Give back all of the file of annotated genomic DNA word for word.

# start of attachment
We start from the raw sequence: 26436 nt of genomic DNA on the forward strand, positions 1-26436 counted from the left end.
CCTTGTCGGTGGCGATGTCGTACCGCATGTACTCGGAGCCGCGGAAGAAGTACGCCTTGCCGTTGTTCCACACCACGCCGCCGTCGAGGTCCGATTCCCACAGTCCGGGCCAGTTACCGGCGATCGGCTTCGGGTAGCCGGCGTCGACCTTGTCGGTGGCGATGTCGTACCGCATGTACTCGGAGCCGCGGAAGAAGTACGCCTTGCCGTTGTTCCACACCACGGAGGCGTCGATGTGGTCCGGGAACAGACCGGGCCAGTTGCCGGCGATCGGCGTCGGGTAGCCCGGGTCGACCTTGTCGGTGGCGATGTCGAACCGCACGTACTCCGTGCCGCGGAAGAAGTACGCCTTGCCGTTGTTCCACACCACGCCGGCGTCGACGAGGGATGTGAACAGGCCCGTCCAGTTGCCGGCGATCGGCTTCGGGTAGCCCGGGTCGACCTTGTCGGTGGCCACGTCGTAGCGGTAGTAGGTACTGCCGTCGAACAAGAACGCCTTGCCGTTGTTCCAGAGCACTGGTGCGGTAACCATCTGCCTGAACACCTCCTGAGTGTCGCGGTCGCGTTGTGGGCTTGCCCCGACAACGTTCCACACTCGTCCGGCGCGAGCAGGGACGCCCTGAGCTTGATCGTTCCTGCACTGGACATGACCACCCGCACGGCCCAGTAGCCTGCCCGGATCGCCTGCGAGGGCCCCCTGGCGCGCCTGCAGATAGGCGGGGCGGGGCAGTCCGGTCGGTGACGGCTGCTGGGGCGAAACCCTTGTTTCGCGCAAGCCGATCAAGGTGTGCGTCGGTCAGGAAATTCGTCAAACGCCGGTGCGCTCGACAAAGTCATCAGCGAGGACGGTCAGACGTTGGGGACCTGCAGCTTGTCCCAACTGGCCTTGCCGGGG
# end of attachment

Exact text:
We start from the raw sequence: 26436 nt of genomic DNA on the forward strand, positions 1-26436 counted from the left end.
CCTTGTCGGTGGCGATGTCGTACCGCATGTACTCGGAGCCGCGGAAGAAGTACGCCTTGCCGTTGTTCCACACCACGCCGCCGTCGAGGTCCGATTCCCACAGTCCGGGCCAGTTACCGGCGATCGGCTTCGGGTAGCCGGCGTCGACCTTGTCGGTGGCGATGTCGTACCGCATGTACTCGGAGCCGCGGAAGAAGTACGCCTTGCCGTTGTTCCACACCACGGAGGCGTCGATGTGGTCCGGGAACAGACCGGGCCAGTTGCCGGCGATCGGCGTCGGGTAGCCCGGGTCGACCTTGTCGGTGGCGATGTCGAACCGCACGTACTCCGTGCCGCGGAAGAAGTACGCCTTGCCGTTGTTCCACACCACGCCGGCGTCGACGAGGGATGTGAACAGGCCCGTCCAGTTGCCGGCGATCGGCTTCGGGTAGCCCGGGTCGACCTTGTCGGTGGCCACGTCGTAGCGGTAGTAGGTACTGCCGTCGAACAAGAACGCCTTGCCGTTGTTCCAGAGCACTGGTGCGGTAACCATCTGCCTGAACACCTCCTGAGTGTCGCGGTCGCGTTGTGGGCTTGCCCCGACAACGTTCCACACTCGTCCGGCGCGAGCAGGGACGCCCTGAGCTTGATCGTTCCTGCACTGGACATGACCACCCGCACGGCCCAGTAGCCTGCCCGGATCGCCTGCGAGGGCCCCCTGGCGCGCCTGCAGATAGGCGGGGCGGGGCAGTCCGGTCGGTGACGGCTGCTGGGGCGAAACCCTTGTTTCGCGCAAGCCGATCAAGGTGTGCGTCGGTCAGGAAATTCGTCAAACGCCGGTGCGCTCGACAAAGTCATCAGCGAGGACGGTCAGACGTTGGGGACCTGCAGCTTGTCCCAACTGGCCTTGCCGGGG